CMS Reaffirms Administration’s Commitment to Value-Based Care

August 2018

The Centers for Medicare & Medicaid Services (CMS) published a policy statement, titled “Pathways to Success,” on changes to the Medicare Accountable Care Organization (ACO) program. In issuing the new policy statement, CMS Administrator Seema Verma said, “From the moment I became Administrator of the Centers for Medicare & Medicaid Services, I have been committed to using every tool at my disposal to move our health care system towards value-based care. This is not only a priority for CMS, but under the leadership of Secretary [Alex] Azar and President [Donald] Trump, the entire administration is aligned towards achieving this goal.” This statement is perhaps the strongest sign in a series of statements from the current administration that the trend toward value-based care will continue unabated. It comes as welcome news for organizations that have worked to move the US to a value-based model. Discern Health is proud to have been a part of this movement since the firm was founded in 2004.

For over 15 years, value-based care has been a central pillar of US health care policy, supported by both Republican and Democratic leaders. The federal government’s commitment to value-based care began under George W. Bush, whose 2006 executive order directed federal agencies to develop “approaches that encourage and facilitate the provision and receipt of high-quality and efficient health care. Such approaches may include pay-for-performance models of reimbursement.” The move to value-based care continued under President Barack Obama, who said in a 2009 speech, “We need to give doctors bonuses for good health outcomes—so that we are not promoting just more treatment, but better care.” The Affordable Care Act included many provisions that have moved value-based care forward. The Medicare Access and CHIP Reauthorization Act of 2015 (MACRA) has further expanded value-based payment models in Medicare.

In addition to the federal government, numerous states have implemented value-based care models. According to a 2017 report from Change Healthcare, more than 40 states have initiated plans to move toward value-based payment. Numerous private sector purchasers, such as health plans and employers, have also adopted value-based care as a key strategy during the past decade, and many are reporting significant progress in improving quality and managing cost.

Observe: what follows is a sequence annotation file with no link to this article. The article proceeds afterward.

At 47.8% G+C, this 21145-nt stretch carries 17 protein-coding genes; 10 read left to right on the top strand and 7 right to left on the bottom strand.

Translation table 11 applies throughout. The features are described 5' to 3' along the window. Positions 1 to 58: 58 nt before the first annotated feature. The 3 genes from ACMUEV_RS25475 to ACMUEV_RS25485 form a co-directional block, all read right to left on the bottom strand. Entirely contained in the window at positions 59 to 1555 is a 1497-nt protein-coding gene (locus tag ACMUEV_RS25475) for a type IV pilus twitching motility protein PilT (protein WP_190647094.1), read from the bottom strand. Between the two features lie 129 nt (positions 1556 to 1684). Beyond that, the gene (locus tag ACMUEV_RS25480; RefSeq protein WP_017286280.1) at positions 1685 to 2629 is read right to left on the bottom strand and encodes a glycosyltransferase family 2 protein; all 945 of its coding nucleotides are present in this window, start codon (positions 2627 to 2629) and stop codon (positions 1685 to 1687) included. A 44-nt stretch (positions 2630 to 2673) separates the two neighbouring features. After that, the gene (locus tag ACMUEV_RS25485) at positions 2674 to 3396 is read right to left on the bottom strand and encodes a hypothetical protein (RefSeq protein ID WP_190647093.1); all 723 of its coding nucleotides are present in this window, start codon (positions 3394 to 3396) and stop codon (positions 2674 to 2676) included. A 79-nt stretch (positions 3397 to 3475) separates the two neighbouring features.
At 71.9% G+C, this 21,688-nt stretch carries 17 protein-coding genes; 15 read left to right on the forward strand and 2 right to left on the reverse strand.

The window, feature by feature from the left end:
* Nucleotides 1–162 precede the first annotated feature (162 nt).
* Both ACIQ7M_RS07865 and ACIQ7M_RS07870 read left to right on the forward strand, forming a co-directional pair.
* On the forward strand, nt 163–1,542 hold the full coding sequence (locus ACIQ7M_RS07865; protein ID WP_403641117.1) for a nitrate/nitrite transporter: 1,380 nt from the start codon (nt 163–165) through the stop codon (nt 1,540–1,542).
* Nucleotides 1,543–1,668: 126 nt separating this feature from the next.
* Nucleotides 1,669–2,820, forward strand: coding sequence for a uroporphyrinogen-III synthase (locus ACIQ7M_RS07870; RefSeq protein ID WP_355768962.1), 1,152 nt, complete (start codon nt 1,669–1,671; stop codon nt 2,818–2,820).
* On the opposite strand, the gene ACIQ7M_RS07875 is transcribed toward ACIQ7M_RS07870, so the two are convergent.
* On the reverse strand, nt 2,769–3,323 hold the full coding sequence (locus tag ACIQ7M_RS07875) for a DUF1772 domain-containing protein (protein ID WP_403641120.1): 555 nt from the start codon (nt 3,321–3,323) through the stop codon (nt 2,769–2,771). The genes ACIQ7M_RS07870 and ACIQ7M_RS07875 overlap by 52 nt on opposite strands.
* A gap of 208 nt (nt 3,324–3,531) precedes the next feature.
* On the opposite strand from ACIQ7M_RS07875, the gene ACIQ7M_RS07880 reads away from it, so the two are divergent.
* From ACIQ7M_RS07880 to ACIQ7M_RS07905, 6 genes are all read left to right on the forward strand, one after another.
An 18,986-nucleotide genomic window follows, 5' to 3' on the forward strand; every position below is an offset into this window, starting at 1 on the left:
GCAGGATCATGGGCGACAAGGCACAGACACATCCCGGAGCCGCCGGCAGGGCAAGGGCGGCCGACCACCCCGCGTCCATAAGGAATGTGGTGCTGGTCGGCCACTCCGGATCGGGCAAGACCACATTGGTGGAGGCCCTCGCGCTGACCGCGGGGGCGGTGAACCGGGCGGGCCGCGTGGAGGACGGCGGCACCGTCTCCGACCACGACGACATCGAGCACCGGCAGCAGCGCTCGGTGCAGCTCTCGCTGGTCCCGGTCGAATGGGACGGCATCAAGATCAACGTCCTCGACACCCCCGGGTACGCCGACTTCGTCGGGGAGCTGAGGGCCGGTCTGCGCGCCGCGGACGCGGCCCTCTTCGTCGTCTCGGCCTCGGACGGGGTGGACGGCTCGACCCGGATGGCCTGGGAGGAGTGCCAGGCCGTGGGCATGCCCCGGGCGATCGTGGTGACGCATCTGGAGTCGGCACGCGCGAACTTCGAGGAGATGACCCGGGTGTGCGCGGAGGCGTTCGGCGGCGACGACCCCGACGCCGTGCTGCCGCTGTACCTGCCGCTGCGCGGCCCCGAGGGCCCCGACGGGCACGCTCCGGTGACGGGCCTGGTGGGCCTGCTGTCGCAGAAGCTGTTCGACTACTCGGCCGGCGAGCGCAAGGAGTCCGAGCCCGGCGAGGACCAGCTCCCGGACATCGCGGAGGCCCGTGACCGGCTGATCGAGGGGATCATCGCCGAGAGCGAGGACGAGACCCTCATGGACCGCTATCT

Advocates for value-based care were concerned after the 2016 presidential election that the trend toward value might be slowed or halted, so the recent statement from Administrator Verma is encouraging. Given the need to ensure value-based care is working for patients, clinicians, and purchasers, the current administration will likely continue to modify and refine value-based care programs. The Meaningful Measures initiative, announced in 2017, and the proposed retirement of numerous MACRA measures are evidence of this ongoing evolution. The proposed changes to the ACO program are another example. However, such refinement was always necessary, as value-based care is still in its adolescence and best practices are still emerging. Policymakers, regulators, and health care providers are still learning how to design and implement these programs to serve the interests of patients and improve overall performance.

Discern Health closely monitors these developments and works with public and private clients to navigate a path forward toward value-based care. To discuss our work on value-based care policy and program design, please contact Guy D’Andrea at

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